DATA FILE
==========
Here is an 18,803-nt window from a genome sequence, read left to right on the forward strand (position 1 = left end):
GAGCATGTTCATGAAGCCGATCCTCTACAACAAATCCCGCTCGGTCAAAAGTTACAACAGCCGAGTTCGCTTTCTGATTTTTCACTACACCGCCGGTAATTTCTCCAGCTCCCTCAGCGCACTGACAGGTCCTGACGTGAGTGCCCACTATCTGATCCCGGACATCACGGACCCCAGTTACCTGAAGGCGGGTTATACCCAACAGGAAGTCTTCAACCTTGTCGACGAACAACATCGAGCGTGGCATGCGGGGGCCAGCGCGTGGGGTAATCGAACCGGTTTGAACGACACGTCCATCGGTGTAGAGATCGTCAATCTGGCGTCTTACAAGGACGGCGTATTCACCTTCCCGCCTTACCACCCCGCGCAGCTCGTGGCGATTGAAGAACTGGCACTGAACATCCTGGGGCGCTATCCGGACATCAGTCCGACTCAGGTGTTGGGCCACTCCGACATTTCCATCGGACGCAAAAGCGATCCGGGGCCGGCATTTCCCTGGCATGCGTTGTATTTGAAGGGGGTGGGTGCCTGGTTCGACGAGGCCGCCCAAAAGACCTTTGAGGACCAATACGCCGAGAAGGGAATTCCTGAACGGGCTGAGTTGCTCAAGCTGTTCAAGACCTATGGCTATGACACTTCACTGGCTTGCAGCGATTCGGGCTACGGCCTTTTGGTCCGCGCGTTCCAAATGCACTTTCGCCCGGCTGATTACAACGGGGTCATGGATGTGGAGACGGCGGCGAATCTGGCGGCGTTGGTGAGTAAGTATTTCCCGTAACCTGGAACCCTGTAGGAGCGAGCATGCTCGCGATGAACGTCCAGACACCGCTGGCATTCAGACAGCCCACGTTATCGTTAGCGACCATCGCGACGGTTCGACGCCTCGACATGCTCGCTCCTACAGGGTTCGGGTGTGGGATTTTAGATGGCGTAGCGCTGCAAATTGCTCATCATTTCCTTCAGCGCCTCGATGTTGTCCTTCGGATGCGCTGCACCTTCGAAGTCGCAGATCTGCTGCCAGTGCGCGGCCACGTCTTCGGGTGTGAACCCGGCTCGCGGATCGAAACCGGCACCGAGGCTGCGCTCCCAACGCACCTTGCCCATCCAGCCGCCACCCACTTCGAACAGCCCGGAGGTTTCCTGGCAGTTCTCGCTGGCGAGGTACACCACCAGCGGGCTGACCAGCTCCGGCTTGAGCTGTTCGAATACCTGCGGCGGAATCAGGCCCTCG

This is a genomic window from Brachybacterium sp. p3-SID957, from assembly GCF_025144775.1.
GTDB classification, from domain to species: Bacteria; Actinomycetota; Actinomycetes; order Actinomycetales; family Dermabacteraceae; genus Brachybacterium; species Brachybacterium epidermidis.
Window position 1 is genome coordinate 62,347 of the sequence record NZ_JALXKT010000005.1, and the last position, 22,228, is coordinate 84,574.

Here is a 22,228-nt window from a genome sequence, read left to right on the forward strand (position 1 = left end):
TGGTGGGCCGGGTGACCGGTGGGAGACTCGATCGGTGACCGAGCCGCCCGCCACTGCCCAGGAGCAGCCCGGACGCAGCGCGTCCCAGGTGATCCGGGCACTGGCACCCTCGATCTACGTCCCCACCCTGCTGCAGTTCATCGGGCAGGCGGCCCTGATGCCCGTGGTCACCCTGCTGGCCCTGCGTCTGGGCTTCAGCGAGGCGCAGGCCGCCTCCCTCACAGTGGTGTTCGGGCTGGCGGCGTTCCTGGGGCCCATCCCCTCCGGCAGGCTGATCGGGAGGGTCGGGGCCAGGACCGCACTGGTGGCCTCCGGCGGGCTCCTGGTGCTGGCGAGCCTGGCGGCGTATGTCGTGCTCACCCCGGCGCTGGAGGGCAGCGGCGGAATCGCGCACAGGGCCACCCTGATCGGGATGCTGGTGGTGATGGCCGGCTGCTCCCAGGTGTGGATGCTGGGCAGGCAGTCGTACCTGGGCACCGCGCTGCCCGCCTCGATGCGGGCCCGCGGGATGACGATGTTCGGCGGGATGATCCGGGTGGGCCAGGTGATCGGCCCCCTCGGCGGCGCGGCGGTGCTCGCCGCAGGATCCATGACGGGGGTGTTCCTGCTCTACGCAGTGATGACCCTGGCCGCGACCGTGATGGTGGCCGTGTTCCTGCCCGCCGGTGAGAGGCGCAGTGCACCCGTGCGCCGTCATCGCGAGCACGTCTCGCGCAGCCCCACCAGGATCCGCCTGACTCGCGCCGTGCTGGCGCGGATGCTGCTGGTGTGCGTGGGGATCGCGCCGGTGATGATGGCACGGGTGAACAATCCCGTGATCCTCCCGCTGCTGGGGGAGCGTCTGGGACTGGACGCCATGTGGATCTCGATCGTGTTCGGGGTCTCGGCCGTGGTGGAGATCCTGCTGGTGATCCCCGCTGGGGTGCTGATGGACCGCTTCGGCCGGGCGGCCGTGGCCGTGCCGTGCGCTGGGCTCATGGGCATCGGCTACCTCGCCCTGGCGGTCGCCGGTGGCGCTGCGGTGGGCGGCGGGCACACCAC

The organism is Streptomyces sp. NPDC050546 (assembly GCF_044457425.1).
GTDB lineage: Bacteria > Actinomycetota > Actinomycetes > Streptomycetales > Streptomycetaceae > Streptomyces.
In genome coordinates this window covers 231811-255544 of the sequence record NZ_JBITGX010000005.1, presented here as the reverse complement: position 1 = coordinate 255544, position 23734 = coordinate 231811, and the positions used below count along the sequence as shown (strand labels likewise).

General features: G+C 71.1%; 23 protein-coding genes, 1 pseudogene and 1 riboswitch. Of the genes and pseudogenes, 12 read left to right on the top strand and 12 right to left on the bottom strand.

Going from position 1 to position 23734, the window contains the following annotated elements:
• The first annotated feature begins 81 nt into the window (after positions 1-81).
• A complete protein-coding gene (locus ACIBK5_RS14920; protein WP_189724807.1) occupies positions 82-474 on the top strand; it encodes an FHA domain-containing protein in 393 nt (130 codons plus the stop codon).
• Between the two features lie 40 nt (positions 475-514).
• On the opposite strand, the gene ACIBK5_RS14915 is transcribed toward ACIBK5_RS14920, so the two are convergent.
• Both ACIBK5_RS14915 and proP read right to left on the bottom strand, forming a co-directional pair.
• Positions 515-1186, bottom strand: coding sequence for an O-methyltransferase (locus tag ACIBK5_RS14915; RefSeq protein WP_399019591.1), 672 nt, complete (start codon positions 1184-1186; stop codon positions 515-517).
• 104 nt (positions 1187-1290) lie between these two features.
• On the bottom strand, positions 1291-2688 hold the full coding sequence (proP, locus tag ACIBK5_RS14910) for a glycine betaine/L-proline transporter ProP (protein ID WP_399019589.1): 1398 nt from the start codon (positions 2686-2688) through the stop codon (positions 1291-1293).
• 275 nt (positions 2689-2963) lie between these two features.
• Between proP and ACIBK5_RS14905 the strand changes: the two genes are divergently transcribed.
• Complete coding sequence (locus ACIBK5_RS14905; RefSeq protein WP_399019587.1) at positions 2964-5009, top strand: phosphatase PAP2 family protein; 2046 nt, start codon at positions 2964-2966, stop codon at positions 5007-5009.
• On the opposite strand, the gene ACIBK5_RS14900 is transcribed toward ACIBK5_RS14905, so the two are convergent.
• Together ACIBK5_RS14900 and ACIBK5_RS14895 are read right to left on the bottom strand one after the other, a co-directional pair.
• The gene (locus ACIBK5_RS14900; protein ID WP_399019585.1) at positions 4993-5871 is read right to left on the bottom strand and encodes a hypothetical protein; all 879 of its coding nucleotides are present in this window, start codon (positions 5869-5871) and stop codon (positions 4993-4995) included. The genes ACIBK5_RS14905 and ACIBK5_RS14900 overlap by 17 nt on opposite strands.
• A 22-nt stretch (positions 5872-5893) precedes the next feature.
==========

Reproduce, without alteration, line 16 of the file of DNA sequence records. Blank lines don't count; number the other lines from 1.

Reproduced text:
• On the opposite strand, the gene ACIBK5_RS14915 is transcribed toward ACIBK5_RS14920, so the two are convergent.